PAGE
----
Good Lives Model
Netto et al. (2014) conducted a systematic review of literature to look for evidence of the effectiveness of interventions based on the Good Lives Model (GLM) for rehabilitation programmes (both within prison and in the community). The review articulates a definition for GLM-based interventions and focuses on high quality research with recidivism as an outcome. The reviewers screened 1157 papers with 11 being retrieved in full. However, none of these papers were eligible for inclusion in the review. As a result, the reviewers conclude that there is insufficient research into the impact of GLM-based interventions.
What is it?
The Good Lives Model is a general theory of rehabilitation, initially articulated by Ward (2002). GLM is a strengths-based model of rehabilitation in that it focuses on the core needs of human beings to live a fulfilling and satisfactory life. To do this, GLM proponents argue that rehabilitation interventions ought to focus on strengths and capabilities. As a general theory, GLM does not offer a specific intervention but, instead, a perspective from which an intervention can be built. In this paper, Netto et al. describe GLM programmes as those programmes that
a) Incorporate risk management to target criminogenic needs
b) Assess basic needs important to the offender
c) Identifies internal and external obstacles to meeting those needs
d) Develops skills/capabilities to meet those needs
The review also focuses on studies that consider the outcome of recidivism. The reviewers therefore exclude a range of programmes because they either do not meet the above specific criteria for GLM or because the study focused on interim outcomes. As such, along with quality of methodology criteria, the reviewers found no reviews that satisfied their criteria. To compensate, the reviewers offer an insight into four relevant papers that focus on interim outcomes or offer a weaker research design.
Should it work?
The GLM was developed in response to criticism of the Risk-Needs-Responsivity model that has taken precedence in the Criminal Justice System in England and Wales. RNR focuses heavily on risk with critics arguing it focuses too heavily on the deficits of the individual as opposed to their strengths. Proponents point to the wealth of high quality studies that point to a reduction in reoffending. However, the GLM articulates a broader rehabilitative model, focused on the whole person and working more towards a desistance-perspective of reducing criminal activity.
The reviewers do not engage with the question of how the GLM perpsective might be operationalized but do offer a specific set of criteria that they deem to constitute GLM based programmes. The mechanisms of such programmes, with regards to their connection to the outcomes, is not discussed in this review. In theory, interventions that focus on the strengths of the individual and seek to build positive activities have the potential to work. However, the operationalization of the theory is questionable and there is a clear lack of research that effectively tests the theory in practice.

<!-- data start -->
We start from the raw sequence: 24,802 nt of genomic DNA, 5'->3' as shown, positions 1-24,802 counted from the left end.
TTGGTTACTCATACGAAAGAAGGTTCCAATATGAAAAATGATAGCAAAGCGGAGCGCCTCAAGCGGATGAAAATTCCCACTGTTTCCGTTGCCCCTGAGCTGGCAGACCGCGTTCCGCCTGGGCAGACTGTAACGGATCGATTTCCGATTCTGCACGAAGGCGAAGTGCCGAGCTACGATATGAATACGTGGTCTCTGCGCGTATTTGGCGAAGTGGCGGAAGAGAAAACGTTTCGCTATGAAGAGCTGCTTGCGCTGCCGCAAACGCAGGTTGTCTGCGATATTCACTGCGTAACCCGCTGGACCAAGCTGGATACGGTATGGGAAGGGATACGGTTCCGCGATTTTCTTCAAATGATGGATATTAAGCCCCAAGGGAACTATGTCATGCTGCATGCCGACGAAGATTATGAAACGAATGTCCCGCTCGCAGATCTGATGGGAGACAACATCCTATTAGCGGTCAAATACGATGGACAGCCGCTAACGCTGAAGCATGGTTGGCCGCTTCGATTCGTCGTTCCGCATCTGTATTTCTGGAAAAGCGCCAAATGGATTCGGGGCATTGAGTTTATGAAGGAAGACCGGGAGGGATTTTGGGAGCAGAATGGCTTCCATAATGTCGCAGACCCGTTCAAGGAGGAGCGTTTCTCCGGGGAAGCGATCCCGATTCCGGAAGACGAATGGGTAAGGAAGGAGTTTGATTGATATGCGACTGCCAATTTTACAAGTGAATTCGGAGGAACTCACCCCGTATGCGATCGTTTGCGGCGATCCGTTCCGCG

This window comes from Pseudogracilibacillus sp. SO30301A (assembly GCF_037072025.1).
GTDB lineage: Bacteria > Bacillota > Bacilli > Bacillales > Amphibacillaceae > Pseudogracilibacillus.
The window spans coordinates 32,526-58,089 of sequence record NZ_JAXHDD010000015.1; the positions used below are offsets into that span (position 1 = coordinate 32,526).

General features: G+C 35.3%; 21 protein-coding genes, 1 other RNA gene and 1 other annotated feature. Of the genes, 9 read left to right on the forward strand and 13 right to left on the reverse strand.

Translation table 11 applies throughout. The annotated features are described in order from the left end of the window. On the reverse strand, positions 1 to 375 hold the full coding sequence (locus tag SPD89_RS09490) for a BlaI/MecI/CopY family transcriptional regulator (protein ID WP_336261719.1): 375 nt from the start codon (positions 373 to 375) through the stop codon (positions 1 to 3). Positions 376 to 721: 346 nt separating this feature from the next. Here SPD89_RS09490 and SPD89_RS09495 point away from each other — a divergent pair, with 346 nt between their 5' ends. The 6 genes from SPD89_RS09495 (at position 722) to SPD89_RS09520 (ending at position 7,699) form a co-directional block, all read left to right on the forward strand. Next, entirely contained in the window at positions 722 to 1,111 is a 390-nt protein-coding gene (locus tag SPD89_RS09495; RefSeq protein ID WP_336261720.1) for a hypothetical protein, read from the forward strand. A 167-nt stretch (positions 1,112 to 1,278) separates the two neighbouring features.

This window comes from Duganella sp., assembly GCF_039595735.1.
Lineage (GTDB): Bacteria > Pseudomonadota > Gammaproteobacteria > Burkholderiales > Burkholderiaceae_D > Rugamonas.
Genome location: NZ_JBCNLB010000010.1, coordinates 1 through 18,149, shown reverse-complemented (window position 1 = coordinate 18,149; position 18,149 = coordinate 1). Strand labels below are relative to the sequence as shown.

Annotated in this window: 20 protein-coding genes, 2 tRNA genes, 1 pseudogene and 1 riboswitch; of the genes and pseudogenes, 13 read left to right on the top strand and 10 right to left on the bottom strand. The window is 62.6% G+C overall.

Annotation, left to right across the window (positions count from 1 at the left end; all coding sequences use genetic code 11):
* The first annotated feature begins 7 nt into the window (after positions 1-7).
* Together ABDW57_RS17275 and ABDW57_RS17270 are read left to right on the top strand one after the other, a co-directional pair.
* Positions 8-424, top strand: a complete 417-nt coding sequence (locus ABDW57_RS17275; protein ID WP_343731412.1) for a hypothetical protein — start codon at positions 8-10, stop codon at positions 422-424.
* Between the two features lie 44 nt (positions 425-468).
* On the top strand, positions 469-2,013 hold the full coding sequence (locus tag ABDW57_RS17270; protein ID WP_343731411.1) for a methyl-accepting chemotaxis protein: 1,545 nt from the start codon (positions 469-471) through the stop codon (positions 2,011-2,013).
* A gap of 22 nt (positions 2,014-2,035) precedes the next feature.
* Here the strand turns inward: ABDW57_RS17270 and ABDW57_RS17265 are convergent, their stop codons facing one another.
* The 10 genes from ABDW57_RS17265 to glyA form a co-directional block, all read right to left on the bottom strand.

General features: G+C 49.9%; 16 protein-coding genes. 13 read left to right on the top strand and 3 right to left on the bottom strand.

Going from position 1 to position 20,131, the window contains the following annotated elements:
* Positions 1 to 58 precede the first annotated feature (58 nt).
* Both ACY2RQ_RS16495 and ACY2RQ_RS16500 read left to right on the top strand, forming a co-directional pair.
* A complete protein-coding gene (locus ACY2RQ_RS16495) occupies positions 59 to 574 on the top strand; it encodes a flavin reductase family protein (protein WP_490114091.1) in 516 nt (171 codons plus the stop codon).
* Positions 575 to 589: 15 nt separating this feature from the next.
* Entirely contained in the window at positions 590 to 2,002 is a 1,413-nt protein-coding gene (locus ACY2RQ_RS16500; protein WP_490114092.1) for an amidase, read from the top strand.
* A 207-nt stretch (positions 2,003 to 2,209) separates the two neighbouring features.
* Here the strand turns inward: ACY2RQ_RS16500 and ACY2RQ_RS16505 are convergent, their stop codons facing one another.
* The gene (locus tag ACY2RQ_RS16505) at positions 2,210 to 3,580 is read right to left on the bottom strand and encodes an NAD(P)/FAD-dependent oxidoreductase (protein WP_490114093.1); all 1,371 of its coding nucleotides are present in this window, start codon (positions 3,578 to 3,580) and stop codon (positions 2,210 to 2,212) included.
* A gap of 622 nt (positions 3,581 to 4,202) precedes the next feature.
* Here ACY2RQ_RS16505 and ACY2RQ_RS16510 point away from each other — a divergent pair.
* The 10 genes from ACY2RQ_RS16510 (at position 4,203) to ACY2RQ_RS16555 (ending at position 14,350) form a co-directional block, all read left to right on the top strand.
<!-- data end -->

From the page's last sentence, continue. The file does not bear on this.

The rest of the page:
Does it work?
There is insufficient evidence to draw conclusion regarding the efficacy of GLM based interventions. This review constitutes an empty review which typically refer to systematic reviews that find no studies eligible for inclusion. Empty reviews may either offer no conclusions, or make conclusions based on a number of sources, such as excluded studies, other evidence, or no evidence. One potential reason for this being an empty review is the strict criteria the reviewers applied to interventions for them to be articulated as GLM interventions. More general programmes such as educational or faith-based programmes could be considered to be strengths-based GLM but would not incorporate specific risk management issues to target criminogenic needs. Indeed, some proponents of GLM would argue that there ought to be very little focus on specifically criminogenic needs or at least no explicit focus within a programme.
How strong is the evidence?
The purpose of the review was to identify and synthesise ‘trustworthy’ evidence, as the basis for making causal inferences about the effect of GLM based programmes on reoffending. The Systematic Review sought to evaluate existing empirical evidence, examining the effectiveness of GLM approaches. Despite initial searches identifying 1157 articles for screening, this number was reduced to 11 studies that were ultimately excluded from the review. The overall finding therefore was that there is a dearth of evidence with regard to the effectiveness (and cost-effectiveness) of in GLM interventions. At present, based on the findings of this review, there is a lack of evidence pertaining to the use of the Good Lives Model.
Is it worth it?
The review did not address the financial costs or benefits of GLM approaches.
Can it be implemented?
The review described here did not consider implementation or potential barriers to effective implementation.
What's missing from the evidence?
Based on the review process and findings, this topic is not currently suitable for evidence synthesis due to the lack of evidence pertaining to the use of GLM based interventions.